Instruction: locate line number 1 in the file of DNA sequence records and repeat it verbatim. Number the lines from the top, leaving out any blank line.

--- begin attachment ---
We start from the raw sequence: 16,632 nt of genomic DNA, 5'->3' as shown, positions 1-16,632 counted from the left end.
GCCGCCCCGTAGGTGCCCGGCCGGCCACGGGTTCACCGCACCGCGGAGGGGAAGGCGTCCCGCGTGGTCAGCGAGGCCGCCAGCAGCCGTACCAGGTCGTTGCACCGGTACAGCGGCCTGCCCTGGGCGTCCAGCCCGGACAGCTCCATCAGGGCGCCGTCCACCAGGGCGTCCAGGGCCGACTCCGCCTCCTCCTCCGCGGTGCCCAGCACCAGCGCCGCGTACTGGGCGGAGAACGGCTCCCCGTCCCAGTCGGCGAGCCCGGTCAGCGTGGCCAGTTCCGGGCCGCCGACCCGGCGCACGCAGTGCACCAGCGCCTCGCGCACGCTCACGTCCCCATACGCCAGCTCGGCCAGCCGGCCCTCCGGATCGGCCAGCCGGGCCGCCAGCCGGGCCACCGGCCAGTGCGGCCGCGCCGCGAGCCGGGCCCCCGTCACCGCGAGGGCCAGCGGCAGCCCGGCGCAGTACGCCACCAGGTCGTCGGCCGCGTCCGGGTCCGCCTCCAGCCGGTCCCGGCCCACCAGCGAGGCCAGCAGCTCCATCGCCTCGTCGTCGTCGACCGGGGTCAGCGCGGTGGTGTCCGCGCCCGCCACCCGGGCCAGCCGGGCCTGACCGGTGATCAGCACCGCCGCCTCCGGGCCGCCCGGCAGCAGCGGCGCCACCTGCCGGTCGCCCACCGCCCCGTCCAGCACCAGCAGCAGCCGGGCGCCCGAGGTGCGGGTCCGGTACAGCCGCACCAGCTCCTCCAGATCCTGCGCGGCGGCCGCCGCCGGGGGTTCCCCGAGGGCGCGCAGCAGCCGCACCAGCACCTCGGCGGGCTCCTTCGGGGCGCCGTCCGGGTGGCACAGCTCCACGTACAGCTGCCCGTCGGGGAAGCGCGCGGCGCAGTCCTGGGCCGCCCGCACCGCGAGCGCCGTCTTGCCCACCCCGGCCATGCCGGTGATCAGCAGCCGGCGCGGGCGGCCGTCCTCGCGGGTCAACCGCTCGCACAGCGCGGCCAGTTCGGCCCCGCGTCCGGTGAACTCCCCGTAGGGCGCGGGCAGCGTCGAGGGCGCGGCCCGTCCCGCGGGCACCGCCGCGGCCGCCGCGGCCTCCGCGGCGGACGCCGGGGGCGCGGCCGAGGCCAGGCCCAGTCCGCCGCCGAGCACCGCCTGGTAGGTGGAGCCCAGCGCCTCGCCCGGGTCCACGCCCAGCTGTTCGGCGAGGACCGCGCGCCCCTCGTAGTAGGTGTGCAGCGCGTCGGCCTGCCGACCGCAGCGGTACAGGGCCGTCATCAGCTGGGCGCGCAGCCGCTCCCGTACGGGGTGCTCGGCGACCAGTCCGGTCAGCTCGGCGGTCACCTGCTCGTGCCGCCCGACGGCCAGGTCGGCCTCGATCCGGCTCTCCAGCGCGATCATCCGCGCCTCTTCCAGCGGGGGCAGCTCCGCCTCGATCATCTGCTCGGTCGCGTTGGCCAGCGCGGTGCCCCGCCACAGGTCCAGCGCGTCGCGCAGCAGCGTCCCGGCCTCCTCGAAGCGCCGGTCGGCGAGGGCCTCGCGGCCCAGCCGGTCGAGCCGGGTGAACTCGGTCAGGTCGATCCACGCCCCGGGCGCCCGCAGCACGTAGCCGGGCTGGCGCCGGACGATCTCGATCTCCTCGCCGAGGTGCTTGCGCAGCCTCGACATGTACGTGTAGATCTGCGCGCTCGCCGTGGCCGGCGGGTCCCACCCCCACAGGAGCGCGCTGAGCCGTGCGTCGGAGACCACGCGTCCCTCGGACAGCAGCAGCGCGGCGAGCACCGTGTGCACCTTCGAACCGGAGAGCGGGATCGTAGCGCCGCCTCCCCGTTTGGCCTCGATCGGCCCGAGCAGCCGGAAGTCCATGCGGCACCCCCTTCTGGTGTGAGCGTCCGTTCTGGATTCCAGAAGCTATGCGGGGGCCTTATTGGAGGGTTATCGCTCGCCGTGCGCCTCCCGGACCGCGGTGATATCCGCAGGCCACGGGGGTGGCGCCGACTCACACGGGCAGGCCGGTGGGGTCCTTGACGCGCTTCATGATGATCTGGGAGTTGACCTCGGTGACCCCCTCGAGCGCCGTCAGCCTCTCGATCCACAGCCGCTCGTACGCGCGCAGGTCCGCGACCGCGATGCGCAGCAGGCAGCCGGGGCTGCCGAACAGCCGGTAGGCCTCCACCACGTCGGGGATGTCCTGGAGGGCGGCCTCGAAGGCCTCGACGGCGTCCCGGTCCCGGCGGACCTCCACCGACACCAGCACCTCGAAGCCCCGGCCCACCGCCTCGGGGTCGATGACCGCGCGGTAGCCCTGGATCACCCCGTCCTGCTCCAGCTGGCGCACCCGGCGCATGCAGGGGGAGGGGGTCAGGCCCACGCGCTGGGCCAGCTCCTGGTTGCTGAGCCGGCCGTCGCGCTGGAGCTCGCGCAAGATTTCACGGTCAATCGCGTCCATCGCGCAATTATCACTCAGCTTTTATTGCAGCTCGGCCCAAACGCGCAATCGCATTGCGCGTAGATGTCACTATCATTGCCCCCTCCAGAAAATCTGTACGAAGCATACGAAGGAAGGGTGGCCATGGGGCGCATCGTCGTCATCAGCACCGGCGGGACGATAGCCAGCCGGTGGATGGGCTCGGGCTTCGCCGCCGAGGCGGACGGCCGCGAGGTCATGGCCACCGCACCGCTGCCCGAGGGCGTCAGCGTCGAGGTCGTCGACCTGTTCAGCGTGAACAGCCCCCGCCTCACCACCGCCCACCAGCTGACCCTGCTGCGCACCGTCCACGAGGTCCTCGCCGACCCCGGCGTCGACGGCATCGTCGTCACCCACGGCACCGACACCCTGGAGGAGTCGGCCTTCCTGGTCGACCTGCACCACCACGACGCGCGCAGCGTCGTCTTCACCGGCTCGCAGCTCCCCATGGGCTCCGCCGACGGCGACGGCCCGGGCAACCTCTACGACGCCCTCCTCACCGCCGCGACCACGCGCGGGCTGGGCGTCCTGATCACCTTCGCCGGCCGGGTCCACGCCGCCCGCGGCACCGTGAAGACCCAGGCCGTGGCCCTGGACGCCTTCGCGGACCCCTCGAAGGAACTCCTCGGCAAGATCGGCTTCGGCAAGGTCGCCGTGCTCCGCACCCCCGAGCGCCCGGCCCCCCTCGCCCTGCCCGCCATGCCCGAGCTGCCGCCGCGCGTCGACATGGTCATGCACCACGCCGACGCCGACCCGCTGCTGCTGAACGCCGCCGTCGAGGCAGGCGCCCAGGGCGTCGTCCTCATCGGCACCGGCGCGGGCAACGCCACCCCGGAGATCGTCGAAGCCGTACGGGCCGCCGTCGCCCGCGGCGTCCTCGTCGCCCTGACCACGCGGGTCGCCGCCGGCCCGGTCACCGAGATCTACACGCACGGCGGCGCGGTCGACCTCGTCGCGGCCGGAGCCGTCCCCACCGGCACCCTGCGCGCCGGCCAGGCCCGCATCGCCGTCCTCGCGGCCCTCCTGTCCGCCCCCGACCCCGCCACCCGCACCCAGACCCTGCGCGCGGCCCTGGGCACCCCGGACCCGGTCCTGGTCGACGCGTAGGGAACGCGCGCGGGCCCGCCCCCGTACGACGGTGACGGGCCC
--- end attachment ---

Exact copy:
We start from the raw sequence: 16,632 nt of genomic DNA, 5'->3' as shown, positions 1-16,632 counted from the left end.